Japanese Garden Journal
Westerners love to jump in their cars and drive out into the mountains or the countryside for a break from their stressful lives. Some people enjoy hiking or fly fishing. Others swim at the beach. And then there are those who simply enjoy driving along country roads. All of these people instinctively understand that nature has a wonderful restorative effect. Interacting with nature enhances the quality of their lives.
The Japanese are well aware of this, too, but instead of hiking out into nature, their idea is to bring that nature back into their living environments. In small spaces next to their homes they create intimate gardens that evoke natural patterns such as deep forests, mountain streams, or seaside beaches. They don't try to "copy" nature and they don't try to shrink it down. Instead, the goal is to examine the essential qualities of the natural landscape and then distill those qualities in a scale and manner that matches an ordinary residence.
There are many advantages to this approach. One, of course, is proximity. You don't need to take a long trip to see some famous waterfalls. They're right there next to your living room. And instead of experiencing the healing power of nature on the occasional weekend trip in the country, it is available every single day for you to enjoy.
Japanese gardens are thus very strongly oriented toward natural beauty and the evocation of natural patterns. JOJG publishes regular articles about these topics. The articles can generally be grouped into the following categories:
MAKING A GEOLOGICAL STATEMENT The Earth's surface can offer spectacular scenery. Many of the best Japanese gardens strive to mirror it through the use of berms, boulders, and site contours. These JOJG articles are related to geology and how to make a geological statement in your own garden.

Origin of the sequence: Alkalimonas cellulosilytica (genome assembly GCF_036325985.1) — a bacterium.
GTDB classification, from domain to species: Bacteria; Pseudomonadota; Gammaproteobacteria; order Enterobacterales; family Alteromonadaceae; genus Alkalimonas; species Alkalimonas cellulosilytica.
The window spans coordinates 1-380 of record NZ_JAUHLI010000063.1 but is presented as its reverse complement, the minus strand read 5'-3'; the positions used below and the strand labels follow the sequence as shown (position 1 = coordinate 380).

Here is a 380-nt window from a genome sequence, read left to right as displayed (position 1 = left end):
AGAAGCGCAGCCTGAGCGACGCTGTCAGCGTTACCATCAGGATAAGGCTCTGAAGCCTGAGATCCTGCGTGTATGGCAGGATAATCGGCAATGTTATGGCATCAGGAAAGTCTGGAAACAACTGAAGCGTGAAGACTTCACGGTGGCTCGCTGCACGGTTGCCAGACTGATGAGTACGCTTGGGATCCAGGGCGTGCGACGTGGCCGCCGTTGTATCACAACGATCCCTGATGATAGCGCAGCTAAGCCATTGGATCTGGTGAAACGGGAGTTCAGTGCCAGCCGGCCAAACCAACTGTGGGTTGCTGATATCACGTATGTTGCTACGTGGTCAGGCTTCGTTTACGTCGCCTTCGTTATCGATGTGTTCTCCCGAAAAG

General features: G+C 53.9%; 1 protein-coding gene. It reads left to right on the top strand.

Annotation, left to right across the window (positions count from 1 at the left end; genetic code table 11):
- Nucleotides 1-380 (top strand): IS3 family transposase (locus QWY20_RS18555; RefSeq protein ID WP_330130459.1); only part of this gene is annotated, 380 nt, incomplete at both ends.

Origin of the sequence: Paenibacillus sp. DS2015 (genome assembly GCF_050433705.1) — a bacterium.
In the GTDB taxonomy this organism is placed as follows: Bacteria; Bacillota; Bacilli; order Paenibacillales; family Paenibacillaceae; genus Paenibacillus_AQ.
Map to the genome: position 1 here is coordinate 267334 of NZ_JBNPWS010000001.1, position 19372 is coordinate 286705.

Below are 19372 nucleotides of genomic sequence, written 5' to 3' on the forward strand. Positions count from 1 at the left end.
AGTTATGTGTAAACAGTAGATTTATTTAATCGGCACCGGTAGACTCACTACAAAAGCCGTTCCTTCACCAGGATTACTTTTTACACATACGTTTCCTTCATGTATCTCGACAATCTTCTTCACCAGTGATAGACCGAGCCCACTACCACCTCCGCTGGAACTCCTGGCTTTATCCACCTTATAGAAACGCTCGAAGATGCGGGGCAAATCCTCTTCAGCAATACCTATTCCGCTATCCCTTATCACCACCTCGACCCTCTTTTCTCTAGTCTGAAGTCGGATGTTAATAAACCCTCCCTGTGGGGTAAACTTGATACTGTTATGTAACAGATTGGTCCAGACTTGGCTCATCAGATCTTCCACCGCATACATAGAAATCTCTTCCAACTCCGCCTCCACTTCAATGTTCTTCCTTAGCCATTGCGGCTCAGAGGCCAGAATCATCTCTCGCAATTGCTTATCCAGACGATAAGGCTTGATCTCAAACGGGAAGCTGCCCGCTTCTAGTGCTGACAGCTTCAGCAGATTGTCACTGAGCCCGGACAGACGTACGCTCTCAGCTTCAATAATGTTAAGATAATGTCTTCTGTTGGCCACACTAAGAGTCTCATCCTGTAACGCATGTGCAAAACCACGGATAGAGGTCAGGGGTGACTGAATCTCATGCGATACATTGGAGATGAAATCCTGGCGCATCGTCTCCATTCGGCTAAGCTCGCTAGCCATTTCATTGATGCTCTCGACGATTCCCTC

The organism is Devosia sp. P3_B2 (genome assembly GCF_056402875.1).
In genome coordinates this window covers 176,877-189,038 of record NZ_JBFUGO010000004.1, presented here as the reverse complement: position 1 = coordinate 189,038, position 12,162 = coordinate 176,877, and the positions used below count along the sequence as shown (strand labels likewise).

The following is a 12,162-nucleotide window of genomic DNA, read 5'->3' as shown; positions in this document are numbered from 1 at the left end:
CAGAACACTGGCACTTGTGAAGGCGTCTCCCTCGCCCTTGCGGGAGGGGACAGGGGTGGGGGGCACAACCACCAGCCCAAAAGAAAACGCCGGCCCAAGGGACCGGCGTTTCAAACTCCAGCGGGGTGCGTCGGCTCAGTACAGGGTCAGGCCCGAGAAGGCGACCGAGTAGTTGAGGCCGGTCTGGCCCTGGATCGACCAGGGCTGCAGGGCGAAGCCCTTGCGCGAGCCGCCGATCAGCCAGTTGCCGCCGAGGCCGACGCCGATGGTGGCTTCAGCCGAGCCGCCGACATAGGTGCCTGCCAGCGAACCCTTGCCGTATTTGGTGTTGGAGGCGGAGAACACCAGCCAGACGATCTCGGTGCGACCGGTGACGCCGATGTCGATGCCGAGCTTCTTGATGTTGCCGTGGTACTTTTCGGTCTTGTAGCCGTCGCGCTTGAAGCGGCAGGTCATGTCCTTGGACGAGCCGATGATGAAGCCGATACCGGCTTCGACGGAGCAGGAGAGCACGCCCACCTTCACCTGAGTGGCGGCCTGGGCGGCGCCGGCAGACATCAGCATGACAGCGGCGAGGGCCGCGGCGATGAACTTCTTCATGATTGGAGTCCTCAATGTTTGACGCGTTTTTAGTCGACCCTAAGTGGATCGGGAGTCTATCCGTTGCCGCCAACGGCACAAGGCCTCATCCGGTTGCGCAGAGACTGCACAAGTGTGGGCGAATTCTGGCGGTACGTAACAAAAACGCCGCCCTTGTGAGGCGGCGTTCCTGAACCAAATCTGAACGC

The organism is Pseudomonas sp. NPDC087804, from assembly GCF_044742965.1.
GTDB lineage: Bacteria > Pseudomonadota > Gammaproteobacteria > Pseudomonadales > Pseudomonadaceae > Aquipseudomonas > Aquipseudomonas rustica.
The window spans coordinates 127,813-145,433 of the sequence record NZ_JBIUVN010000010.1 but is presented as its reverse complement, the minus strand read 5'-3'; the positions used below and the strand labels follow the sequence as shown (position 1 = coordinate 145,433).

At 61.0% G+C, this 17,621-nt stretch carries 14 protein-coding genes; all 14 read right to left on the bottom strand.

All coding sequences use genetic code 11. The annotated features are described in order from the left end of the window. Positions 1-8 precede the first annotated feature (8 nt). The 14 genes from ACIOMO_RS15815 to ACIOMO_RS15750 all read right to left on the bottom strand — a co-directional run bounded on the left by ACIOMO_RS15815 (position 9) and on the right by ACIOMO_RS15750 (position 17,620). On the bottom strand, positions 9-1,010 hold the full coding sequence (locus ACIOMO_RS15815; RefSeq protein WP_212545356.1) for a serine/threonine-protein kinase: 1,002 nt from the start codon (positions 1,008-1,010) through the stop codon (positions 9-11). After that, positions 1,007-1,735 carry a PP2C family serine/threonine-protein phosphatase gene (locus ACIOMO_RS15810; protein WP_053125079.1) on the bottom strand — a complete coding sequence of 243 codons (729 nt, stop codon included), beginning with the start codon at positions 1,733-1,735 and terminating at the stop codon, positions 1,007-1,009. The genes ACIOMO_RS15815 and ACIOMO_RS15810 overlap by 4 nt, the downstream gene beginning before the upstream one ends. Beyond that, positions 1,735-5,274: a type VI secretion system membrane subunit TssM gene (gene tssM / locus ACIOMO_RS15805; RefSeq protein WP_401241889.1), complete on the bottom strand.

WATERFALLS & CASCADES Nearly every Japanese garden features water. Water-related patterns can be seen in koi ponds and winding garden streams. But the Japanese garden also has a "dry garden" style called kare-san-sui which expresses "simulated" water patterns through the use of rock and gravel.
WHERE THE WATER MEETS THE LAND Some of nature's most distinctive patterns occur along sea coasts and beside rivers where water action has eroded the soil, leaving exposed rock in its place. Japanese gardens capture these patterns by using large edge boulders beside garden streams and pond waterfalls. The edge rocks are placed in specific patterns that provide a convincing natural effect as well as providing for erosion control.
MATERIALS THAT FIT THE SCENE If you want to create a convincing scene it helps to select materials that suit the mood of your site. For example, sharp craggy rocks work well in higher "mountain" areas while rounded, weather-worn rocks look appropriate in lower areas beside water. Similar criteria exist for plant selection.
NATURAL MOTIFS Japan has long used motifs to suggest entire natural patterns. Those motifs can be seen on Japanese crests, in textiles, and on the wood/basketry employed in interior design. Motifs can also be employed in Japanese gardens and Japanese garden outbuildings. These JOJG articles examine the topic of motifs and natural patterns.